Tunisians versus the IMF

The Tunisian working class’s fight against poverty, corruption and unemployment continues to grow.

For the past three weeks Tunisia has been echoing with screams for freedom, dignity and justice. These same calls led to the overthrow of Ben Ali’s dictatorship seven years ago.

Fed up with newly imposed austerity measures, the people are taking their anger to the streets to send a clear message to the government. A new campaign under the slogan of “Fech nstenew?” (what are we waiting for?) against the neoliberal governments’ policies went viral last month.

The demands are a reduction in the prices of basic goods, an end to the privatization of public institutions, free education, social and health care for the unemployed as well as social welfare and housing for low-income families.

Image: the author. All rights reserved

In its first weeks, the movement reached a nation-wide mobilization with protests erupting all over the country. However, they have been met with harsh repression; nearly 800 protestors and activists have been arrested and one protestor has been killed.

This new Finance Act was put into effect on the 1 January 2018, entailing price increases of basic goods such as food, electricity and gas, a reduction in public sector employment as well as VAT increases.

Tunisia is often praised as the shining example of “Arab revolutions”, however, not much has changed since 2011, especially on an economic level.

The unemployment rate remains at the same levels it was before the revolution (15.2 percent for men and 22.8 percent for women). Furthermore, the country’s already weak economy, which depends heavily on tourism, was further weakened after the terrorist attacks of 2015. Rising inflation and depreciation of the Tunisian dinar hit a record low on 8 January 2018, trading at 3.011 against the Euro.

To pander economic growth, the neoliberal government, led by the parties of Islamist Ennahda and its counterpart Nidaa Tounes – which consist mainly of the political elites of Ben Ali’s dictatorship – are relying heavily on foreign investments and privatization.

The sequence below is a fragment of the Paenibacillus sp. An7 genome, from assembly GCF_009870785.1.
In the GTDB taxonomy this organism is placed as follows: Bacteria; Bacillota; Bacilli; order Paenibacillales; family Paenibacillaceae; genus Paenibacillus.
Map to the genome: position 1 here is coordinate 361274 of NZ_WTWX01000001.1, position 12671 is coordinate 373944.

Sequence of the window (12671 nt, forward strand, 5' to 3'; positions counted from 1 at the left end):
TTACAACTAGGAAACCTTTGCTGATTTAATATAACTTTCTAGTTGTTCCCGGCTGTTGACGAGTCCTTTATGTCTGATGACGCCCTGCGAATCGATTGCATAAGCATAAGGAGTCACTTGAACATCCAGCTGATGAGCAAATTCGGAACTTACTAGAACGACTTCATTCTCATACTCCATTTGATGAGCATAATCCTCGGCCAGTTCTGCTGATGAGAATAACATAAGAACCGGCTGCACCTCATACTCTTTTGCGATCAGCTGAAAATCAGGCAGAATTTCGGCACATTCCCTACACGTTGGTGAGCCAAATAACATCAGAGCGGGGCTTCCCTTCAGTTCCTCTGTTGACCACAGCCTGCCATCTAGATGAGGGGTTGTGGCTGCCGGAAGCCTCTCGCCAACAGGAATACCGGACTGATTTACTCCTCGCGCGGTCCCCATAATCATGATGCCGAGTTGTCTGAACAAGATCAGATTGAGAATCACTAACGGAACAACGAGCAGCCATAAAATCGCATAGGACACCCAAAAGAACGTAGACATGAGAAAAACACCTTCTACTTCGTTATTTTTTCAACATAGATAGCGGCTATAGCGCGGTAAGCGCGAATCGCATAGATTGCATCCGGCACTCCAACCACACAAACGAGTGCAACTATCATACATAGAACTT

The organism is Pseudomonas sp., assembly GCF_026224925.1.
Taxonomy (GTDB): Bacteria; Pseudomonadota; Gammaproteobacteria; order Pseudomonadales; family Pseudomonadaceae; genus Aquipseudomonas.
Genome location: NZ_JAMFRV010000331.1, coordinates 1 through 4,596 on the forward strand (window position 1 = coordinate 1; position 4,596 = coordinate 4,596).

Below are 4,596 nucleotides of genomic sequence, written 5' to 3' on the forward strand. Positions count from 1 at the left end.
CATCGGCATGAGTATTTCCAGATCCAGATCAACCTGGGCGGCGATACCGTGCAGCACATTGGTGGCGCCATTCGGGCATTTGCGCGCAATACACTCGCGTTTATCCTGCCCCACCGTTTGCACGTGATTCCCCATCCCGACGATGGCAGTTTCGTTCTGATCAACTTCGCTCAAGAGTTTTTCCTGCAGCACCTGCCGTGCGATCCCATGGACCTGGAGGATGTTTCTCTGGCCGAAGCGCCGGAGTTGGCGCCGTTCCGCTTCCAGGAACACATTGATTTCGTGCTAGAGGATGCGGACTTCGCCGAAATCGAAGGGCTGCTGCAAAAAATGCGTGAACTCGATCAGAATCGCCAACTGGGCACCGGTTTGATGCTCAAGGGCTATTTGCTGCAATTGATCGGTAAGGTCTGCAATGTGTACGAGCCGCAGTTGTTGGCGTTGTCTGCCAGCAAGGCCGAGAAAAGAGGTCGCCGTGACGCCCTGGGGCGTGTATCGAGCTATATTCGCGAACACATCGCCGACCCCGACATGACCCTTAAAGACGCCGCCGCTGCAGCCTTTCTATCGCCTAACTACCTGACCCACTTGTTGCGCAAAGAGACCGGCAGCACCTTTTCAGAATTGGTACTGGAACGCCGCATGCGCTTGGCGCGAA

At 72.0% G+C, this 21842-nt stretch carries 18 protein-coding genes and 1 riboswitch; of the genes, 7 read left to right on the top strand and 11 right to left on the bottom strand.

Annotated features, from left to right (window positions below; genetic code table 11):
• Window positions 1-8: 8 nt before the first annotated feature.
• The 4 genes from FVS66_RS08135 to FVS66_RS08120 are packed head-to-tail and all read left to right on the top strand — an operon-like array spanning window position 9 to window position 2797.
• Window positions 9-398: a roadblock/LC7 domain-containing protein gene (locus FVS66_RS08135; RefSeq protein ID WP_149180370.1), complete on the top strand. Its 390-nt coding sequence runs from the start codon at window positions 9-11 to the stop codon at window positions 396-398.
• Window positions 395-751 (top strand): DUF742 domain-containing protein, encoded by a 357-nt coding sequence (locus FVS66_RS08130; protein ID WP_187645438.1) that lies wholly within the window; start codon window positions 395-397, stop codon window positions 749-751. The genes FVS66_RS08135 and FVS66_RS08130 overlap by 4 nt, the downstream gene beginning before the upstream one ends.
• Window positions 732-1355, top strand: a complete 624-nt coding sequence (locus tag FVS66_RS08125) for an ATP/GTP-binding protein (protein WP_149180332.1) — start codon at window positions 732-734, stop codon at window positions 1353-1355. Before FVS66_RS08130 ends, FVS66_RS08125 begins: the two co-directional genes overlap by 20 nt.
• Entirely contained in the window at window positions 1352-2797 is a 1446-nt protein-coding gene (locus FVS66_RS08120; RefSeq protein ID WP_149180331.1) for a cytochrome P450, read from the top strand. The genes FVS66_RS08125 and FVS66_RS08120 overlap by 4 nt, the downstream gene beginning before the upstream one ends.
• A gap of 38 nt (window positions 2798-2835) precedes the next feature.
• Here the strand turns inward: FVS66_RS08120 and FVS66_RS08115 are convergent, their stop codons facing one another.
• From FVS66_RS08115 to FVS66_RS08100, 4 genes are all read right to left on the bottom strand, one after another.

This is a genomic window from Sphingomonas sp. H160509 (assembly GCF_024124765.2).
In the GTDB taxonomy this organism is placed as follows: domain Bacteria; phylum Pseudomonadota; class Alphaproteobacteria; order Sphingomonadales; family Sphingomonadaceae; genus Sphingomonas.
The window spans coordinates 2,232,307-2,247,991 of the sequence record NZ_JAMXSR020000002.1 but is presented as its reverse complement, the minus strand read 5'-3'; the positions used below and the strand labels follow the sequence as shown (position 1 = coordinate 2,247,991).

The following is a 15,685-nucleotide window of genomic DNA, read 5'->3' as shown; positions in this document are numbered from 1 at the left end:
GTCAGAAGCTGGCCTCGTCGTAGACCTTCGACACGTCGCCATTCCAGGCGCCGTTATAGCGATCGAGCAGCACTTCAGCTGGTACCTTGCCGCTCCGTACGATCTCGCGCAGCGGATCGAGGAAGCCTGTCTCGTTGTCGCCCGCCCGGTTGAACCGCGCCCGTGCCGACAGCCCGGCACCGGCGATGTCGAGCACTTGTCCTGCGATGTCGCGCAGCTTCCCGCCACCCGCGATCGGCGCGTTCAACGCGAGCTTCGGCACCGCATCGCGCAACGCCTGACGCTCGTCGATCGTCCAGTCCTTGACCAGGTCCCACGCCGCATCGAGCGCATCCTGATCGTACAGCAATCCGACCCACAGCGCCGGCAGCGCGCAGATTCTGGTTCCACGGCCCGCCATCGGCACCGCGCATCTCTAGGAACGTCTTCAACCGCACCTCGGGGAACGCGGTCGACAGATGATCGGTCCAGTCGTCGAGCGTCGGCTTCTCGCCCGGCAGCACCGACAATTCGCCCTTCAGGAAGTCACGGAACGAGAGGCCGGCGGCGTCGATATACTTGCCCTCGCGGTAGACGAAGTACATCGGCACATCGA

In December 2017, when Tunisia was put on a blacklist of seventeen jurisdictions deemed to be tax havens by the European Union, the government decided to fully adhere to the IMF’s conditions of implementing drastic austerity measures in order to receive the second instalment of a 2.9 billion dollar loan that was approved in 2016. Consequently, the European Union recently proposed taking Tunisia off the blacklist.

Image: Manich Msamah. Some rights reserved

As a reaction to these measures, activists from the Popular Front, the student union (UGET), and from various social movements as well as civil society, jointly criticised the government’s austerity measures and the conditions of the IMF loan, stating in their first press release:

“all the successive governments of Tunisia after 14 January have devoted themselves to the same economic and social choices of the Ben Ali regime, the rich are getting richer, the poor are getting poorer. (…) We are fed up with false promises and can no longer wait. We can no longer live without social welfare, without free access to healthcare, free education and social housing. We can no longer live without hope for change.”

Warda Atig, student and activist from the student union UGET and founding member of the “Fech Nstenew?” movement says the date for the launch of the campaign was chosen due to its symbolical political meaning; thirty-four years ago, on 3 January 1984 bread-riots peaked across Tunisia.

Even then, the increase in price of bread and other basic goods was the result of austerity measures caused by the conditionality of an IMF loan taken up by the government of ex-dictator Habib Bourgiba.

“Today we are still paying for the IMF debts of Ben Ali” she says. In her opinion, the Tunisian working class did not benefit from the IMF loan, on the contrary, “the social condition has worsened,” Atig added.

Hamza Abidi, student and independent activist from “Fech Nstenew?” and the anti-corruption campaign “Manich Msamah” (I do not forgive) rejects the IMF loan saying, “If we consider the experiences of countries that followed the dictation of the IMF conditionality, such as Greece for example, we see that their economies suffered.”

After the release of the statement on January 3, Facebook groups were founded through which people started organizing protests across the country. The backlash against the campaign however happened simultaneously.

“When our activists started distributing the statement in their regions and spraying graffiti with our slogan on the streets, they were exposed to a great deal of police harassment. There were more than fifty arrests in less than 48 hours,” reports Wael Naouar from “Fech Nstenew”.

On January 4, protests broke out in Kairouan as well as Tunis, Sfax, Ben Arous and Sousse. Ever since, they have extended to the regions of Kasserine, Ariana, Manouba, Sfax, Ben Arous, El Kef, Thala, Sidi Bouzid, Kairouan, Gafsa, Gabes, Nabeul, El Kef, Kebili, Siliana Monastir, Mahdia and Beja. In regions most affected by poverty such as Sidi Bouzid, protests have been the biggest.

Many of the protests resulted in confrontations with the police; middle class cars were destroyed and supermarkets were broken into. From then on, protests were met with police violence, teargas and numerous arrests.

On the night of January 8 in the city of Tebourba, the protestor Khomsi Yafrni was killed. This is when the situation escalated. According to the government, he died from respiration problems triggered by tear gas. Images circulating on social media however show how Khomsi was run over by a police car. The autopsy report remains inaccessible to the public.